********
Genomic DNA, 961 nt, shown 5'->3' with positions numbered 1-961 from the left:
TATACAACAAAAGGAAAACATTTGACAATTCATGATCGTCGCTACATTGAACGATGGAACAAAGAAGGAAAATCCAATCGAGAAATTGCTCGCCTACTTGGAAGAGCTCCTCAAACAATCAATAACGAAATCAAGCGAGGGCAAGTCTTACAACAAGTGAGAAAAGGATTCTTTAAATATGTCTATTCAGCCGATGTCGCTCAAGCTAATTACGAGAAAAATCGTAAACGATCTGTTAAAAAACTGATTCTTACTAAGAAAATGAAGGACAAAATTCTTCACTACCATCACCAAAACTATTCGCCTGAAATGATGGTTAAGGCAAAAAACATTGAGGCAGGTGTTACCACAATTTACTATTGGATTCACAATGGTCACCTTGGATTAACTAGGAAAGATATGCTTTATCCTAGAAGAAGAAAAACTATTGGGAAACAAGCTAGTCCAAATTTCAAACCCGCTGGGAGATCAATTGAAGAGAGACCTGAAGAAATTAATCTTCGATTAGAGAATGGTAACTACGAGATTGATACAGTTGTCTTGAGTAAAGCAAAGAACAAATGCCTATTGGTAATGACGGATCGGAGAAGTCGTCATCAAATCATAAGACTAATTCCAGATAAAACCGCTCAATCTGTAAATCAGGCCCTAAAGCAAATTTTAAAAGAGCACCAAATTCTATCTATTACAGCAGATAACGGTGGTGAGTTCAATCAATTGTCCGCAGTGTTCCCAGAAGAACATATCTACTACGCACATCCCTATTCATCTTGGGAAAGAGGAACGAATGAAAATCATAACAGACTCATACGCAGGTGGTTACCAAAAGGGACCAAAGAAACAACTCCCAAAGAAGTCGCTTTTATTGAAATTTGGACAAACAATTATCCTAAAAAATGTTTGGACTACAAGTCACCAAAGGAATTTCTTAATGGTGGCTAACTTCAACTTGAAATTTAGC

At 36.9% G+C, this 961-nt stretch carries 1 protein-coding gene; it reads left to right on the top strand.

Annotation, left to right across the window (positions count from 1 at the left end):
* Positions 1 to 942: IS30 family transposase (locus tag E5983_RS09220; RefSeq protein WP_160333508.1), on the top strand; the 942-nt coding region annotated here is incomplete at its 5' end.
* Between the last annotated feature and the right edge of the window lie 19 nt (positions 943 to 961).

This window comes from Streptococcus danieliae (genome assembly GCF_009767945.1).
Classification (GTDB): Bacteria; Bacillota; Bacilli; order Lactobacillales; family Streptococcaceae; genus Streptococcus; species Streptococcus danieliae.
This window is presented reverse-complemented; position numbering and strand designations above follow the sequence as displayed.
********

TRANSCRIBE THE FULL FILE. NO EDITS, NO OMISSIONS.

Genomic DNA, 961 nt, shown 5'->3' with positions numbered 1-961 from the left:
TATACAACAAAAGGAAAACATTTGACAATTCATGATCGTCGCTACATTGAACGATGGAACAAAGAAGGAAAATCCAATCGAGAAATTGCTCGCCTACTTGGAAGAGCTCCTCAAACAATCAATAACGAAATCAAGCGAGGGCAAGTCTTACAACAAGTGAGAAAAGGATTCTTTAAATATGTCTATTCAGCCGATGTCGCTCAAGCTAATTACGAGAAAAATCGTAAACGATCTGTTAAAAAACTGATTCTTACTAAGAAAATGAAGGACAAAATTCTTCACTACCATCACCAAAACTATTCGCCTGAAATGATGGTTAAGGCAAAAAACATTGAGGCAGGTGTTACCACAATTTACTATTGGATTCACAATGGTCACCTTGGATTAACTAGGAAAGATATGCTTTATCCTAGAAGAAGAAAAACTATTGGGAAACAAGCTAGTCCAAATTTCAAACCCGCTGGGAGATCAATTGAAGAGAGACCTGAAGAAATTAATCTTCGATTAGAGAATGGTAACTACGAGATTGATACAGTTGTCTTGAGTAAAGCAAAGAACAAATGCCTATTGGTAATGACGGATCGGAGAAGTCGTCATCAAATCATAAGACTAATTCCAGATAAAACCGCTCAATCTGTAAATCAGGCCCTAAAGCAAATTTTAAAAGAGCACCAAATTCTATCTATTACAGCAGATAACGGTGGTGAGTTCAATCAATTGTCCGCAGTGTTCCCAGAAGAACATATCTACTACGCACATCCCTATTCATCTTGGGAAAGAGGAACGAATGAAAATCATAACAGACTCATACGCAGGTGGTTACCAAAAGGGACCAAAGAAACAACTCCCAAAGAAGTCGCTTTTATTGAAATTTGGACAAACAATTATCCTAAAAAATGTTTGGACTACAAGTCACCAAAGGAATTTCTTAATGGTGGCTAACTTCAACTTGAAATTTAGC

At 36.9% G+C, this 961-nt stretch carries 1 protein-coding gene; it reads left to right on the top strand.

Annotation, left to right across the window (positions count from 1 at the left end):
* Positions 1 to 942: IS30 family transposase (locus tag E5983_RS09220; RefSeq protein WP_160333508.1), on the top strand; the 942-nt coding region annotated here is incomplete at its 5' end.
* Between the last annotated feature and the right edge of the window lie 19 nt (positions 943 to 961).

This window comes from Streptococcus danieliae (genome assembly GCF_009767945.1).
Classification (GTDB): Bacteria; Bacillota; Bacilli; order Lactobacillales; family Streptococcaceae; genus Streptococcus; species Streptococcus danieliae.
This window is presented reverse-complemented; position numbering and strand designations above follow the sequence as displayed.